What is the Role of the Police When Dealing with the Mentally Ill?

One of the most challenging aspects of our job in recent years is what to do with the mentally ill.  Police are in frequent contact with people who are mentally ill.  Sometimes we encounter them in the street when their behavior becomes problematic (like walking in traffic) or when families call us to deal with a family member that they can no longer manage.   Some estimates place the number of mentally ill persons in the US at about 5% of the total population and 10-15% of the jailed population have severe mental illness.  A disturbing number of the mass shooting incidents in this country have links back to mental illness -Aurora, CO; Newtown, MA, even a new Boston Globe report on the Boston bombing case reports that the older Tsnarev brother said he feared voices in his head.

Mental health in and of itself is not a police problem.  It is a medical and social services problem.  Unfortunately, because of the problems associated with people with mental illness, the police are called to respond to incidents that are difficult and challenging and in some cases dangerous.  Those problems include public disorder, suicide and suicide attempts, threats, imagined threats.  Officers will tell you that suicidal threats are the most problematic.

Here in Auburn Hills we do not individually track our contacts with the mentally ill.  But I know that we are frequently called to deal with individuals who show signs of mental illness.  Our resources are limited and many of the individuals are repeat callers.  One of our sergeants told me a story of his frustration in dealing with a veteran who needed certain medications to maintain his mental health.  He had difficulty in getting through to the VA facility out of state–even the sergeant got on the phone to urge them to get him his needed prescription soon so that he could control the behaviors that caused a police response.

Training for police in this area is very limited but we do our best to find proper training for our officers.  We also remind ourselves when we contact a mentally ill individual in distress that we are on a rescue mission –not a law enforcement mission.  Our job is to get them to the help they need.  Very often when they are unwilling to go.   Without a court order, Michigan law only permits the detention of individuals when it can be established that they present a danger to themselves or others. And then only for a short period of time while they can be examined.   Taking an unwilling person requires us to restrain them–which can cause injuries to either the officers or the individuals.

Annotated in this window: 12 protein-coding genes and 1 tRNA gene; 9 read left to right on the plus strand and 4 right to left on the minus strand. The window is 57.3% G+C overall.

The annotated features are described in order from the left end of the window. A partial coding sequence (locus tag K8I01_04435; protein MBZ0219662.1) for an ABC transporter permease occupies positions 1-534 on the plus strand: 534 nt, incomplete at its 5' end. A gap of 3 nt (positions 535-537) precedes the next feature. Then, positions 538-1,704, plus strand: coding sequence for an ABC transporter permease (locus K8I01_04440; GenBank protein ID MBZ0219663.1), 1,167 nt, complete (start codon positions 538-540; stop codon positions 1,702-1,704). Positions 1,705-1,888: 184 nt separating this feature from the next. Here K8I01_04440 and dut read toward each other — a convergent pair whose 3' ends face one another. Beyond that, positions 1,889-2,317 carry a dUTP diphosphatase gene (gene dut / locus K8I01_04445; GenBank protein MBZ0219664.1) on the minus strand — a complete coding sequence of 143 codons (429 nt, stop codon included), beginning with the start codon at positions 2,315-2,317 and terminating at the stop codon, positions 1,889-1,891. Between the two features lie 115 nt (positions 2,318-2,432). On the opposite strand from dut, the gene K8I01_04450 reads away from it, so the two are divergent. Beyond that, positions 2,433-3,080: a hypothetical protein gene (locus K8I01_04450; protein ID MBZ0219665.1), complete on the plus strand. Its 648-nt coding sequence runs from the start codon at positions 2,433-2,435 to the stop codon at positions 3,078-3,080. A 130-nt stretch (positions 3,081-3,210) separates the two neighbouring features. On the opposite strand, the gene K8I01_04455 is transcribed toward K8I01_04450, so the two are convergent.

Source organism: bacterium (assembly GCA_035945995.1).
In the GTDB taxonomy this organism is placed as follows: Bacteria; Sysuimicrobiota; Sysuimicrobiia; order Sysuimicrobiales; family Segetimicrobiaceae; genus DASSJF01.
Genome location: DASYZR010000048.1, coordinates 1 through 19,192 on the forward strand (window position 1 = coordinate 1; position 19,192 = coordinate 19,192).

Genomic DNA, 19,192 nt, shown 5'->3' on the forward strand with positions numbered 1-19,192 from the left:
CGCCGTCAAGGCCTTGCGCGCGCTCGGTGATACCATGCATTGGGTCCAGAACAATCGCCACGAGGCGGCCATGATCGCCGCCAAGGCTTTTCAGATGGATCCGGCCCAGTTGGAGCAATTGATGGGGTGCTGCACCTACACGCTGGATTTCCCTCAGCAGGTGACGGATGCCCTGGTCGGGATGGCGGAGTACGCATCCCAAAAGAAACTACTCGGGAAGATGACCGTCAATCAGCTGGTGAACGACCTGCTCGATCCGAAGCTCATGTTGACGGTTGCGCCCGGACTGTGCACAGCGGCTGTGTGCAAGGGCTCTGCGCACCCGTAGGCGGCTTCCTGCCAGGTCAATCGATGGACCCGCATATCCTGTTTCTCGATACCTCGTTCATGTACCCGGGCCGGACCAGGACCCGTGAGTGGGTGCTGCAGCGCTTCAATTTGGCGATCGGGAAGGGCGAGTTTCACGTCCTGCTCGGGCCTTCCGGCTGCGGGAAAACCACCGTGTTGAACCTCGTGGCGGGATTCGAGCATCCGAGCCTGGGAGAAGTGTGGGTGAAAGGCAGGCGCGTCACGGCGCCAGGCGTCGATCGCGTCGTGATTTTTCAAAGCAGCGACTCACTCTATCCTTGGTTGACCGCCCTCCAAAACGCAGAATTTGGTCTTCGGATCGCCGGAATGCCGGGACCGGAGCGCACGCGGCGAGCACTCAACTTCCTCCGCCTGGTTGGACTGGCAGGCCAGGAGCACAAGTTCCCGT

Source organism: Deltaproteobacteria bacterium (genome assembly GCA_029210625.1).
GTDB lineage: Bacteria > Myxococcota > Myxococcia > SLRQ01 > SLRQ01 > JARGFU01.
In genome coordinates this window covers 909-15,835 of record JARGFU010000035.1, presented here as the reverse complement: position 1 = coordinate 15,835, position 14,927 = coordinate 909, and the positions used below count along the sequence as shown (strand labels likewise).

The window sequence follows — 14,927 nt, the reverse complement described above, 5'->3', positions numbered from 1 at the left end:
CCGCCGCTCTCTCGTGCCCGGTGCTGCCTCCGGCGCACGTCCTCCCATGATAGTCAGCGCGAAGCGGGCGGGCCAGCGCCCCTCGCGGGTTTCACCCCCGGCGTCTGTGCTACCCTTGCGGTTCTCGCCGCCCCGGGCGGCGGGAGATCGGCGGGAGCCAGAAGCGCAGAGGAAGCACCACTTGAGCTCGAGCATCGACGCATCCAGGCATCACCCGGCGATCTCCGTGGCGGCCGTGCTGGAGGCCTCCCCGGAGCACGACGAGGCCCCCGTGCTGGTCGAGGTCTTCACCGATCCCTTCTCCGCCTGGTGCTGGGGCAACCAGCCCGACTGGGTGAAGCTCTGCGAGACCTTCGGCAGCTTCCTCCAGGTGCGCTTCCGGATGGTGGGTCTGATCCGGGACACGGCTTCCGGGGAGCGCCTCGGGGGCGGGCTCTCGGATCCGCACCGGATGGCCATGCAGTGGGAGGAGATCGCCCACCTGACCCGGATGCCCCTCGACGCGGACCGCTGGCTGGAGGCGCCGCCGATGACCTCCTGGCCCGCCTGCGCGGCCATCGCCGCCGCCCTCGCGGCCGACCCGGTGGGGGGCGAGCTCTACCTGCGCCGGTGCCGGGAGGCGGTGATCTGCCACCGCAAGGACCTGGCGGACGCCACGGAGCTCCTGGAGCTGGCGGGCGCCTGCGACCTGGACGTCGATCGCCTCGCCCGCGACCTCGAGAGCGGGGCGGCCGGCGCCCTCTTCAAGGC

We do work with Community Mental Health and their partners to provide services for individuals.  We also participate in Oakland County’s Diversion Program.  This program allows  for non prosecution of mentally ill folks who are involved in low level disorder type crimes that normally would create a scenario for arrest because the officer doesn’t have other tools to solve the problem.  The individual is not charged with a crime but instead referred to mental health authorities who require them to participate in treatment in exchange for staying out of jail.  Governor Snyder has requested that all of the community stakeholders including police, sheriffs, corrections, courts and community mental health boards work together to find solutions.

I’ve signed on as a participant although I don’t know what the solutions are.  I only know the questions.